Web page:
Do you think writing this book changed your life? How so?

CRESCENDO puts Inola in the spotlight more than Hawk—although he is still a major player and Inola would be nothing without him in her life. During the course of the Steven Hawk/Inola Walela thriller series the lead and even secondary characters have evolved to true members of my family. And while researching for the books I’ve had the opportunity to meet people I never would have had the opportunity to know. Like Inola, writing the series has given me a purpose and goal to present my very best work as a writer.

What are you working on right now?

I’m in pre-production mode to record and distribute the audiobook version of CRESCENDO and SNARE which will also benefit a Native American language and culture foundation.

What advice you would give to an aspiring author?

What every other published author recommends: butt in the chair, don’t give up, polish, submit. Most of all, once you’ve submitted your manuscript to agents/publishers start another novel or short story. Rejections don’t hurt as much when you’re in love with another project.

*  *  *

Deborah_J_Ledford-114x160Deborah J Ledford is the author of the Steven Hawk / Inola Walela suspense series, including: CRESCENDO, SNARE—The Hillerman Sky Award Finalist, and the New Mexico-Arizona Book Awards Finalist in the Mystery / Suspense category. The classical music-themed STACCATO is book one. She is a three-time nominee for the Pushcart Prize and her award-winning stories appear in numerous print publications as well as literary and mystery anthologies. Part Eastern Band Cherokee, Deborah spent her summers growing up in the Great Smoky Mountains of western North Carolina, the setting for her psychological suspense thriller novels and many of her short stories.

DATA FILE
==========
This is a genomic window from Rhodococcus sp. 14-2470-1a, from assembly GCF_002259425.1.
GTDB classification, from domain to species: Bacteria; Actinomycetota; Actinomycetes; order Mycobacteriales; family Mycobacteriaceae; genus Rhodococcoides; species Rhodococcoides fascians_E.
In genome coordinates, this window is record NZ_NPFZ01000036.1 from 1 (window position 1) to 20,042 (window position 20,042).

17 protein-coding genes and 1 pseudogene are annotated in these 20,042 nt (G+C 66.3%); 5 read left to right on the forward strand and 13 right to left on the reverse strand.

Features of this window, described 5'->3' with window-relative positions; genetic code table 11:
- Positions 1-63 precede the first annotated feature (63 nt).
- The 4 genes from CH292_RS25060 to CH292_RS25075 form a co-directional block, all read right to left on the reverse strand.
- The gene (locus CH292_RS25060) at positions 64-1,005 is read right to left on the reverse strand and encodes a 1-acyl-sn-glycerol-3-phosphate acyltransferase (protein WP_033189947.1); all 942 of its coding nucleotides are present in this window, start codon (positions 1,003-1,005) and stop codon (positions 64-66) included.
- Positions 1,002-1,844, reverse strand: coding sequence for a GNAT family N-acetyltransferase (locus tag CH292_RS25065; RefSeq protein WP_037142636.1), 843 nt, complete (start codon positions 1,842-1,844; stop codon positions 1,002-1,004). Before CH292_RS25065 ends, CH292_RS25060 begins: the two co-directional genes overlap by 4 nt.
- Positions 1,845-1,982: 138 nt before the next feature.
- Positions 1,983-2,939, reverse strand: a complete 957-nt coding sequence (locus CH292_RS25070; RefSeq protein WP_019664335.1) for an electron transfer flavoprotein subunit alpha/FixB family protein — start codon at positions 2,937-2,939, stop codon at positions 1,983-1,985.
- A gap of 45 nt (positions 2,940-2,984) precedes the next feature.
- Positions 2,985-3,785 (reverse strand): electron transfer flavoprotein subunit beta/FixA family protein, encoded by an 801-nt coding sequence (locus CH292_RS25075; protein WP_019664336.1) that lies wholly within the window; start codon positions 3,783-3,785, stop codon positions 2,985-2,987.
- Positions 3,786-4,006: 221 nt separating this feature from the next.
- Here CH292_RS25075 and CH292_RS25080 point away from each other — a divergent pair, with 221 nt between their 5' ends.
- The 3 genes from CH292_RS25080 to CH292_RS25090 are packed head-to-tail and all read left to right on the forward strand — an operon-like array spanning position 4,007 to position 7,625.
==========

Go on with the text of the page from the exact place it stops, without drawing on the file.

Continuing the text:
Click here to buy: Crescendo

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A Death in Lionel’s Woods excerpt by Christine Husom

This is an excerpt from the fifth book in the Winnebago County Mystery Series.

Chapter One

“You killed my friend.” I hit the 2 on the phone to replay the message. “You killed my friend.” I’m sorry. So very sorry, I mouthed. It was the fourth time that morning I had been drawn back to the muffled voice that accused me, held me guilty, with four short words. You. Killed. My. Friend. The caller–I couldn’t tell if it was a male or a female–didn’t name me specifically, or say who he or she was. But the message was sent to my voicemail and was personal nonetheless. I felt compelled to keep it to myself for a while. More correctly, between the caller and me. You killed my friend. Did he or she somehow share in the same grief I couldn’t shake?

My sadness was persistent, and at times I was afraid it would consume me, swallow me whole. It had been months since I had blindly led the man I was dating to his death, but that tragic moment in time was never far from my conscious, subconscious, or unconscious thoughts. I didn’t want to die, I just didn’t know how to live with the burden.